History of Crab Apple Whitewater & Original Whitewater Rafting Guides
Life in The Forks was different from Hingham. No more suburban neighborhood with lots of other families and modern conveniences. Sharyn went back to her Maine roots and cooked with a wood stove and did laundry with a ringer- washer. No television was available for Chuck, an avid Boston sports enthusiast. It was like stepping back in time.
Chuck taught school in Jackman for two years while the inn was often full with adventurers and workers. Sharyn got up at 4am to feed hungry hunters in the fall. Three meals were provided to mining employees looking for rich minerals in central Maine.
Jennifer and Robert attended the one room school house in The Forks.
In the spring of 1983 Chuck paid another whitewater rafting guide to teach him how to guide rafts down the Kennebec River. He had never been in a raft and had no idea what to expect. Many days during his training he returned home to tell his kids that he had fallen out of the raft that day and swam through “Magic Falls” Rapid once again. Finally, when the training was done Chuck got his whitewater rafting guide license from the state of Maine and Crab Apple Whitewater was born.
Crab Apple began with lodging at the Inn plus two used rafts, an old van and a garage that doubled for gear storage and photo viewing after a raft trip. Seating for the slide show came in the form of bench seats ripped out of the old van that transported the rafts to the river before trips.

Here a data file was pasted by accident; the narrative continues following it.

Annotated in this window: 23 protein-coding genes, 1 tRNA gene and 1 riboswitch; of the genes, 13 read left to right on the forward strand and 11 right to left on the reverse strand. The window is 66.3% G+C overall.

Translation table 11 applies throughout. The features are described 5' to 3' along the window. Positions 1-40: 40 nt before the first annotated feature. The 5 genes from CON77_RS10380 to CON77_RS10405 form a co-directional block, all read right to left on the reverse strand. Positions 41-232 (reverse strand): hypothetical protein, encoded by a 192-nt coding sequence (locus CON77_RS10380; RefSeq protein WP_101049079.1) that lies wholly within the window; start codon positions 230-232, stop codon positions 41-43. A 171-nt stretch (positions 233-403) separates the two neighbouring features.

A Family of Whitewater Rafting GuidesSince 1983, the Crab Apple family has grown along with Crab Apple Whitewater. Jennifer and Robert both entered the family business along with their spouses. Jennifer went off to open a new operation in the Berkshires of western Massachusetts in 1989.
Now the third generation of whitewater rafting guides are working at Crab Apple. Grandkids work as photographer, guide and younger ones are general helpers at the base lodges in both Maine and Massachusetts.
Crab Apple has grown from humble beginnings to become the largest rafting outfitter in New England. Comfortable base camps along the Kennebec River in Maine and the Deerfield River in Massachusetts are the flagships of an operation whose whitewater rafting guides take about 25,000 people down the river each season.